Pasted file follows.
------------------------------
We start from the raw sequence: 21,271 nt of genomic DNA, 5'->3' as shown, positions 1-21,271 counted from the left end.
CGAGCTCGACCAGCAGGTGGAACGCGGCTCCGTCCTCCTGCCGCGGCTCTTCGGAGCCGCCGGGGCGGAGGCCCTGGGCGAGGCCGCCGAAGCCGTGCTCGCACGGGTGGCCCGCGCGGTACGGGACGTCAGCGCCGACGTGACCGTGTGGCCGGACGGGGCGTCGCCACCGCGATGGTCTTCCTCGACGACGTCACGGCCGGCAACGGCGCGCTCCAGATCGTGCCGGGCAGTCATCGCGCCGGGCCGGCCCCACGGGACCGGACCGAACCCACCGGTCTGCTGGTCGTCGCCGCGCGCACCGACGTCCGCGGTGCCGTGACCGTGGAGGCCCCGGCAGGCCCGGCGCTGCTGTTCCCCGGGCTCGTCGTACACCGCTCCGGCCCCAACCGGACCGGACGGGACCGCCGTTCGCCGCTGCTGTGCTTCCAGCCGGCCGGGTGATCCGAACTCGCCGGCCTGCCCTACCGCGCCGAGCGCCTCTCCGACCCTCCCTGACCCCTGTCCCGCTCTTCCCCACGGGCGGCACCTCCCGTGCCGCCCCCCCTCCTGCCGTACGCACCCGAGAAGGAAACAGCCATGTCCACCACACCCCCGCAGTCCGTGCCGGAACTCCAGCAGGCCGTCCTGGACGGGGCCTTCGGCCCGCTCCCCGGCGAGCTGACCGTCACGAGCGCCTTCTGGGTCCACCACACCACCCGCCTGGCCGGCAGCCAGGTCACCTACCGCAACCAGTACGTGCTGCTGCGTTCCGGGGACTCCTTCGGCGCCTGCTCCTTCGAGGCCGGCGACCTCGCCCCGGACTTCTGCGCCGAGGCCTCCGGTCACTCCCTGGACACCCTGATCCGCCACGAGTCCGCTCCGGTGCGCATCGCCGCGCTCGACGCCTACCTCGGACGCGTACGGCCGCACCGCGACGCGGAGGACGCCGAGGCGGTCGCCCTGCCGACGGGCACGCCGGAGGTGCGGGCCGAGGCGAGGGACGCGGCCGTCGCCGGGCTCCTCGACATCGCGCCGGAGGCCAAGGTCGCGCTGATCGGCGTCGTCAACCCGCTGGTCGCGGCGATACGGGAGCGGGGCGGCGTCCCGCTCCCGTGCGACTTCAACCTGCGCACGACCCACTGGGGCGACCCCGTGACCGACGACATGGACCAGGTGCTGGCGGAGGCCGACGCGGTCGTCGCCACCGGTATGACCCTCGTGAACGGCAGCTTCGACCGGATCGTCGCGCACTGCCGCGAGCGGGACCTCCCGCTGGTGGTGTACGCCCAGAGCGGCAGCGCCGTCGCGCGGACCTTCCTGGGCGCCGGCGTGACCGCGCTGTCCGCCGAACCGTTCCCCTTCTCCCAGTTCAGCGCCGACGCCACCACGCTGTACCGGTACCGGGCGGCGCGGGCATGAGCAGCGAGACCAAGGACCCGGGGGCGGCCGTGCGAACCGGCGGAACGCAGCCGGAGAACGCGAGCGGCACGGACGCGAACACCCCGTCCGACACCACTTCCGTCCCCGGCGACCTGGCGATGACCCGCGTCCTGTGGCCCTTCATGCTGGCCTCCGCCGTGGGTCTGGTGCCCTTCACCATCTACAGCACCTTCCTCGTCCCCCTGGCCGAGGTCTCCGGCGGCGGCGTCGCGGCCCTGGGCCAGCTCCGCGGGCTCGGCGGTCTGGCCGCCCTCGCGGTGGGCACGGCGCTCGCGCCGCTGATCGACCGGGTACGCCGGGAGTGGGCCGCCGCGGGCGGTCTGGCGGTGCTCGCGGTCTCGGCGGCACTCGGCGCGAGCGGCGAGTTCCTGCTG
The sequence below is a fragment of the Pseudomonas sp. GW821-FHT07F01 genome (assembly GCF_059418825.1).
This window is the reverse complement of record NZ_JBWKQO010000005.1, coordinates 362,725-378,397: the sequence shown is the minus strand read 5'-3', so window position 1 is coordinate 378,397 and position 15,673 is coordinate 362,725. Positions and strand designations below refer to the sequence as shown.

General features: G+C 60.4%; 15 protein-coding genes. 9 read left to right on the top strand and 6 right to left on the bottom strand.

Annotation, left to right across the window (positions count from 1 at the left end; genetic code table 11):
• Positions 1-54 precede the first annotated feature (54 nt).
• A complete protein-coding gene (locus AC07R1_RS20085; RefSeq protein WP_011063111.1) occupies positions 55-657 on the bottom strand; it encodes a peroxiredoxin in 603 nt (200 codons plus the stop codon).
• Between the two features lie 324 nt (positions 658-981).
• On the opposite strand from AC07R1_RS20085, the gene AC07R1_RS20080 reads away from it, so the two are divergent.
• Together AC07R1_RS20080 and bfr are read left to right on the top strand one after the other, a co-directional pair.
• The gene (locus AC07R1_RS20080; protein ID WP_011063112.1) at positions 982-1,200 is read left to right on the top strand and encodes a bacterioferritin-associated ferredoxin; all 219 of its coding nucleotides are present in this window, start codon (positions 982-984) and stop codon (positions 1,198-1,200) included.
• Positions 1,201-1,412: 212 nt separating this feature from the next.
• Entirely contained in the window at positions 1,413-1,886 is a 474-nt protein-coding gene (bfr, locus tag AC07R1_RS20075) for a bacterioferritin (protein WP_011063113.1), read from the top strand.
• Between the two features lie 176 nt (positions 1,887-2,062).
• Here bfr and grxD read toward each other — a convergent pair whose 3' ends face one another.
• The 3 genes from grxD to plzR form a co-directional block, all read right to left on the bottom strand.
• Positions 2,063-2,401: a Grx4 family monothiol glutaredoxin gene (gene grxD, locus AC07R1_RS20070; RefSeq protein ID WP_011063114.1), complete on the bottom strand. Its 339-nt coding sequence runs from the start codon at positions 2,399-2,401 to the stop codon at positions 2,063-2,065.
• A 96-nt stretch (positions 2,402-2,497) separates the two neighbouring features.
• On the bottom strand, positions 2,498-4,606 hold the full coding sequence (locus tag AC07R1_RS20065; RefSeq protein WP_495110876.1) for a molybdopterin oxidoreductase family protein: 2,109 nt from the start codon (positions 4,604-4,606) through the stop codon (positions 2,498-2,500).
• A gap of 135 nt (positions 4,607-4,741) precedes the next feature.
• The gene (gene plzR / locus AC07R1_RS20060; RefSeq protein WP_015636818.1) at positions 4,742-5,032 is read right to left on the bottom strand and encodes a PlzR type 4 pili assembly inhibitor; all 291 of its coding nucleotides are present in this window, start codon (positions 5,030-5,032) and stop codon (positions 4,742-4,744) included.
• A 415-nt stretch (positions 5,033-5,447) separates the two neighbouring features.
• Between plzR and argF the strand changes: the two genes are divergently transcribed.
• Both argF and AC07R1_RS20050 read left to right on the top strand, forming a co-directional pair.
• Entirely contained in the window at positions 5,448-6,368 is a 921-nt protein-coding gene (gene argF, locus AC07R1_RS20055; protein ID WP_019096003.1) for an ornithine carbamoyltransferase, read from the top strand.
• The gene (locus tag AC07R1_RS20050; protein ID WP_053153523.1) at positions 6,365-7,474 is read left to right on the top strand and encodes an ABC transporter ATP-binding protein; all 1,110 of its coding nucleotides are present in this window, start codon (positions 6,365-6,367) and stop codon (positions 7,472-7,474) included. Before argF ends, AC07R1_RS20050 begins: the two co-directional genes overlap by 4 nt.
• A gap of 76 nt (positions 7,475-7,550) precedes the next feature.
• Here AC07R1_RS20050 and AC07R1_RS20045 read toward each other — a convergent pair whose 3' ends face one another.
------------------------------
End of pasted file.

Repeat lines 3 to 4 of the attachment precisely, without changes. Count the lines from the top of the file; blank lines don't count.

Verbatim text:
The sequence below is a fragment of the Pseudomonas sp. GW821-FHT07F01 genome (assembly GCF_059418825.1).
This window is the reverse complement of record NZ_JBWKQO010000005.1, coordinates 362,725-378,397: the sequence shown is the minus strand read 5'-3', so window position 1 is coordinate 378,397 and position 15,673 is coordinate 362,725. Positions and strand designations below refer to the sequence as shown.